How to handle a joint account of a brotherand sister if one party died and there is no Will?

UPDATED: Jan 19, 2011

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How to handle a joint account of a brotherand sister if one party died and there is no Will?

Sister has joint banking accounts with brother who just recently is deceased. The brother has no Will but has surviving children who are not on his banking accounts. How can the sister handle the accounts without his children trying to contest the accounts and having them frozen? The sister plans on using the funds in the accounts to pay the outstanding bills for the deceased. Once the bills have all been paid, does the sister have the right to all of the remaining funds? Will the surviving children have any rights to these funds?

Asked on January 19, 2011 under Estate Planning, Texas


M.D., Member, California and New York Bar / FreeAdvice Contributing Attorney

Answered 12 years ago | Contributor

If she is listed on the accounts as a joint account holder "with rights of survivorship" then she, and she alone, is entitled to the accounts.  By operation of law she became the legal owner of them at the time that the other account holder died.  This is true whether or not there was a Will because such assets pass outside of the probate estate.  You'll need to check what the sognature card of the account says about survivorship.

If no such right of survivorship was designated, then things are different.  When someone dies without at a Will they are said to have dies "intestate".  Accordingly, the laws of the state in which they were domiciled as of the date of their death will control.  Any funds in the account pass to  and be divided among the deceased's heirs (again in accordance with the intestacy statute).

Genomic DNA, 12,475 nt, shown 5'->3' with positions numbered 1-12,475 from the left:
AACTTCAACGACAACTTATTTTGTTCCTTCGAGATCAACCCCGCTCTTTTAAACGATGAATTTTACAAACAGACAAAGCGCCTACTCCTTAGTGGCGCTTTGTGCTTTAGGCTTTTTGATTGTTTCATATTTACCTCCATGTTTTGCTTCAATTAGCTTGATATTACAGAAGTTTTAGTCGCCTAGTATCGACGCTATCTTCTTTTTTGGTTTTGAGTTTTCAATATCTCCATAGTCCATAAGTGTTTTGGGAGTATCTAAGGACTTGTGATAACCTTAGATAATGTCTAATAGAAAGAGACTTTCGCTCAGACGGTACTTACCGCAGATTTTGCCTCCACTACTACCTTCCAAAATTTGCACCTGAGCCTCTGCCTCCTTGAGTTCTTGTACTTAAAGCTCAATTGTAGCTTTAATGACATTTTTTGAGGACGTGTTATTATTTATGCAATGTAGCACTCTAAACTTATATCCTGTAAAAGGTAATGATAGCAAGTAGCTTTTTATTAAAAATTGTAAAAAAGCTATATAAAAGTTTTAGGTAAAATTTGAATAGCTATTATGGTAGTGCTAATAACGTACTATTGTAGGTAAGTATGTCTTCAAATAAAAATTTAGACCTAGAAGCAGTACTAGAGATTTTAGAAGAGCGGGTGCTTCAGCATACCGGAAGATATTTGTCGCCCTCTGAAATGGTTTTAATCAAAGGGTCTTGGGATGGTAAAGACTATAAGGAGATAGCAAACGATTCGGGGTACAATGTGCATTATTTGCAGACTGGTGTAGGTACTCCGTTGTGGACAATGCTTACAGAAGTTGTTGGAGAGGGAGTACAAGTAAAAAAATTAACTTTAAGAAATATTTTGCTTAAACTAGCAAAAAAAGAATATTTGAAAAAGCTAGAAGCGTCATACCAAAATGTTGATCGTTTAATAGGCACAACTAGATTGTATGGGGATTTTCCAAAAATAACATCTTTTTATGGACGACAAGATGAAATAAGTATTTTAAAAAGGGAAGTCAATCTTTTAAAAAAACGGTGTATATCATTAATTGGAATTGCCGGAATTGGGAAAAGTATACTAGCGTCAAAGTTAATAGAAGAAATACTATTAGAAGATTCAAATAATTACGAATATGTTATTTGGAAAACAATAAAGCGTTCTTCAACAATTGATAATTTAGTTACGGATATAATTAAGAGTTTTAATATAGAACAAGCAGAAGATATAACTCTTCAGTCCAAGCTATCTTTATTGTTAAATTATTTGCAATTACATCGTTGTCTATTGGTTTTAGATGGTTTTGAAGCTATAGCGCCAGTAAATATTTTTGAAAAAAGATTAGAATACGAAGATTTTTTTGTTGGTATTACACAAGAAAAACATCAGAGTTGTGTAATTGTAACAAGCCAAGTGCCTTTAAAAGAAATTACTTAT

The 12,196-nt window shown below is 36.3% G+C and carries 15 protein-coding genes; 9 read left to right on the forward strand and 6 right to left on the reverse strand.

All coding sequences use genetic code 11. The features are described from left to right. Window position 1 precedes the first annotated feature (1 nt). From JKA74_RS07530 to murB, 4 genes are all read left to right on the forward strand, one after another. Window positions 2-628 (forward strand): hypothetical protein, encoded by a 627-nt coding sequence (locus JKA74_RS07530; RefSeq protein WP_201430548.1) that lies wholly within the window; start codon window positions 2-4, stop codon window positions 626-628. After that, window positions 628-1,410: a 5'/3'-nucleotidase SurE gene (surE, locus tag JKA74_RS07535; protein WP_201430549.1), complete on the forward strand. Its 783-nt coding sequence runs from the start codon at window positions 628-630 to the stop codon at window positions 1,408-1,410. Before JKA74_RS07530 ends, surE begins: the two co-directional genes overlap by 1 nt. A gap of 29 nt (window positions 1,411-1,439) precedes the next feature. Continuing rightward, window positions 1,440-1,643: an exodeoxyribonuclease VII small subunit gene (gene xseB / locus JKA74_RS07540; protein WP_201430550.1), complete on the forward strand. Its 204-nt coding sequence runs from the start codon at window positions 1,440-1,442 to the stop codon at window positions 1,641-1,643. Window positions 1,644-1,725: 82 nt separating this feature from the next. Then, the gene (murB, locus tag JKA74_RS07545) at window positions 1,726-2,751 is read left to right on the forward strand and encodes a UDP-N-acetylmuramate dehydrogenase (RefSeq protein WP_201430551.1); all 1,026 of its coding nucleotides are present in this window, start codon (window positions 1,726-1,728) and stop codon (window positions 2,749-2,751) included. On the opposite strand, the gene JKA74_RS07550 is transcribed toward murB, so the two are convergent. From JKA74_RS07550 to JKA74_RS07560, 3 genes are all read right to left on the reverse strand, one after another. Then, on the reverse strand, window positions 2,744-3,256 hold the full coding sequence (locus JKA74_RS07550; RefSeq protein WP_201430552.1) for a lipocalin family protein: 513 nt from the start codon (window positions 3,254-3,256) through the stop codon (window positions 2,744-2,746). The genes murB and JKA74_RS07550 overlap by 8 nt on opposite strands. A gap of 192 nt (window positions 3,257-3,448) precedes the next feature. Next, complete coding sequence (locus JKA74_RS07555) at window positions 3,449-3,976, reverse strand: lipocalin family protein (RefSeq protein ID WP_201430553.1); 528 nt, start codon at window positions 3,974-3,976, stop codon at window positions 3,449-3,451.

Note:  In the event that the right of survivorship option is not selected on the signature card, the other account holder is not stripped of property belonging to them; they receive all of the funds that they put into the joint account, as it is their property.

IMPORTANT NOTICE: The Answer(s) provided above are for general information only. The attorney providing the answer was not serving as the attorney for the person submitting the question or in any attorney-client relationship with such person. Laws may vary from state to state, and sometimes change. Tiny variations in the facts, or a fact not set forth in a question, often can change a legal outcome or an attorney's conclusion. Although has verified the attorney was admitted to practice law in at least one jurisdiction, he or she may not be authorized to practice law in the jurisdiction referred to in the question, nor is he or she necessarily experienced in the area of the law involved. Unlike the information in the Answer(s) above, upon which you should NOT rely, for personal advice you can rely upon we suggest you retain an attorney to represent you.

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